The mechanism of head pain, provocative stimuli, and receptors involved in drug treatment are reviewed from the Stroke Research Laboratory, Neurosurgery and Neurology, Massachusetts General Hospital, Boston, MA. A primitive defensive fiber network surrounds the brain and its blood vessels which is derived principally from trigeminal ganglia neurons. Headaches develop from activity within the trigeminal vascular system and are controlled by serotonin agonists that couple with 5-HT receptors on unmyelinated C fibers to block activity in the trigeminovascular system. Neuropeptide release and neurogenic inflammation within the coverings of the brain are inhibited. Altered physiologic states (stress, fatigue), bright lights and sleep deprivation may precipitate migraine and act by modulating neuronal activity and synaptic events within cortical gray matter. Local increases in cortical blood flow modulated by trigeminovascular fibers facilitate removal of potentially noxious chemicals. [1]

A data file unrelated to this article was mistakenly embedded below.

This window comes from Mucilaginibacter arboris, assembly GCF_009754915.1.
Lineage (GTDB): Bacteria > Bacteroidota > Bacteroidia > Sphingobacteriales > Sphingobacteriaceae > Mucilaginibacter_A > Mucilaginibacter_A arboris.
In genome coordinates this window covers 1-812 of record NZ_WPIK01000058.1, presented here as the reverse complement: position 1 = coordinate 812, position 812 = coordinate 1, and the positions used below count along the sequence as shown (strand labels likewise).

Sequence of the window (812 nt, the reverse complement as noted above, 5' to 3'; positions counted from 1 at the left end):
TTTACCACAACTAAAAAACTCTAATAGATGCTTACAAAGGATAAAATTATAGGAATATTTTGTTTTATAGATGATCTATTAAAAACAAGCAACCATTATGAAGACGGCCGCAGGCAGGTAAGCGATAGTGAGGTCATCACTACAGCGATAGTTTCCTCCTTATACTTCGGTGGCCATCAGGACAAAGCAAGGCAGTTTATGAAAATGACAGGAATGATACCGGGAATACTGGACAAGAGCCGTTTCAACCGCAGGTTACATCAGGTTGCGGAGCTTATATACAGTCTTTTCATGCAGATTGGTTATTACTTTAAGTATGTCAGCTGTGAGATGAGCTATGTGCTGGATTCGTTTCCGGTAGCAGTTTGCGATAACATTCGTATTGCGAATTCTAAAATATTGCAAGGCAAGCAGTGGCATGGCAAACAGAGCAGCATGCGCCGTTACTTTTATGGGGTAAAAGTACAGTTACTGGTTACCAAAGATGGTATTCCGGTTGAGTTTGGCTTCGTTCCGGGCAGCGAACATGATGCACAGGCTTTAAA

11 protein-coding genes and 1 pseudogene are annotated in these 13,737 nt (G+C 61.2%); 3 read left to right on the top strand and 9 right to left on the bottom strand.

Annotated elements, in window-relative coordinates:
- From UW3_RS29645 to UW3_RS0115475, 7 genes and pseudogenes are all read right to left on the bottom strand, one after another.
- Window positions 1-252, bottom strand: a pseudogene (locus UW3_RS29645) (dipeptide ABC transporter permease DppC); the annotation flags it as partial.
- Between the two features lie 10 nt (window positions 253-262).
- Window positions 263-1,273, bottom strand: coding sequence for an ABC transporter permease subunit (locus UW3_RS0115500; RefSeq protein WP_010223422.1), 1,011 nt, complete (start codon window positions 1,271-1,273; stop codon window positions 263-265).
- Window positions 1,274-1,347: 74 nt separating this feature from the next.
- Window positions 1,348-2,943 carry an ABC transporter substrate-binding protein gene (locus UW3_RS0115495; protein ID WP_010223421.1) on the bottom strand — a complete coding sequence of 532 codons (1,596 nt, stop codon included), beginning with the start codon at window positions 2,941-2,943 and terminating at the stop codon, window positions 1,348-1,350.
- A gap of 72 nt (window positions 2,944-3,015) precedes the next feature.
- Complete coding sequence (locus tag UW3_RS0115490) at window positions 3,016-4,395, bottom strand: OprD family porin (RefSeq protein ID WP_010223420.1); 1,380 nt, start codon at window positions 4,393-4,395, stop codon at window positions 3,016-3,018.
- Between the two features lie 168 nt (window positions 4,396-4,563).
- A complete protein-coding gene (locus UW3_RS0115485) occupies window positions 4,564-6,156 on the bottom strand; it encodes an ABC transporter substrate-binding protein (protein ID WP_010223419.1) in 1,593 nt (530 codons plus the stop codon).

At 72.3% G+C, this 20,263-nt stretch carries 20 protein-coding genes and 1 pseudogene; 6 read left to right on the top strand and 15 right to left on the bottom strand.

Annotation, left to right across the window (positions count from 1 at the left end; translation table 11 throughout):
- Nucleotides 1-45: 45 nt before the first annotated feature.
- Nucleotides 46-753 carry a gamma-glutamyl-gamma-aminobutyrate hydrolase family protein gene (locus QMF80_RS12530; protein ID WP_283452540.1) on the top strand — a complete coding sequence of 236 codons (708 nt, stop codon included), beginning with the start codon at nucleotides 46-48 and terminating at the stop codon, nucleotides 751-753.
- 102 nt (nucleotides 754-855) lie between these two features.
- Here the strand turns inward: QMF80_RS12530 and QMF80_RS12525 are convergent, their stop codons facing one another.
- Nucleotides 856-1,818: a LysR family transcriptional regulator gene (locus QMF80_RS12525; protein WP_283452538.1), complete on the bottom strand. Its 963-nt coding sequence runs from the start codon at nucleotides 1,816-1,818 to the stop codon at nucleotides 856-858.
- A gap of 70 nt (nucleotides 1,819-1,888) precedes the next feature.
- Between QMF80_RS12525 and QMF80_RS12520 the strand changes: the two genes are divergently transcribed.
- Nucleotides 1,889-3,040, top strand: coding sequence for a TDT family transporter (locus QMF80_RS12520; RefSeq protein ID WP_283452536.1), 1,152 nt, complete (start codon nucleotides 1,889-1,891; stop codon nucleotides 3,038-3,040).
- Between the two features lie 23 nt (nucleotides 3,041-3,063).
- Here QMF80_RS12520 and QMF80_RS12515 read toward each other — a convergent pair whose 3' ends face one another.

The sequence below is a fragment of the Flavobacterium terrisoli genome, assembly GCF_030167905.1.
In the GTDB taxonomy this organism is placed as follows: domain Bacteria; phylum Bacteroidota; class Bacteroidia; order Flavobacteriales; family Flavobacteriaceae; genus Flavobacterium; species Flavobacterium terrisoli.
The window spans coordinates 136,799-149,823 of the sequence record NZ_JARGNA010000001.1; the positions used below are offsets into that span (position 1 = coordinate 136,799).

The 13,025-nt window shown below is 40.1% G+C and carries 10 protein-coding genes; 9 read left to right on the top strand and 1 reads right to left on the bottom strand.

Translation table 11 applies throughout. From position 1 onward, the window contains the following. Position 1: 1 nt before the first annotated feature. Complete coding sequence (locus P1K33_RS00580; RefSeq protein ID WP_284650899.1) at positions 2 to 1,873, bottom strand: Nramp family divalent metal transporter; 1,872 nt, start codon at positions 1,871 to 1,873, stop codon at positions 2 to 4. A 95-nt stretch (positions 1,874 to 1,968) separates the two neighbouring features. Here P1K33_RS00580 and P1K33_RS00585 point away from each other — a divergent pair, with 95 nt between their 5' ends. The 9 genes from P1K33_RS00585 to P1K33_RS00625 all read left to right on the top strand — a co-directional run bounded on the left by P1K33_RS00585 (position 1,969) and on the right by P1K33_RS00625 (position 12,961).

COMMENT:. That vasospasm contributes to monosodium glutamate-induced headache has been demonstrated by Merritt JE and Williams PB in the Department of Pharmacology, Eastern Virginia Medical School, Norfolk, VA [2]. The direct effects of glutamate and its metabolite glutamine on arterial contractility were examined using rings of rabbit aorta. High concentrations of glutamate caused significant concentration dependent contractions. At high concentrations the calcium channel blocker Verapamil inhibited the glutamate response. Monosodium glutamate has a direct effect on peripheral arterial tone and may represent a serious health hazard to certain individuals with vascular disease.

A study of treatments used by patients for migraine prior to attending the City of London Migraine Clinic showed that alternative medical treatments were popular including acupuncture, hypnotherapy, homeopathy, feverfew, osteopathy, yoga, and vitamin supplements. The authors emphasize the importance of an accurate history of all medications used, whether prescribed or over-the-counter. [3]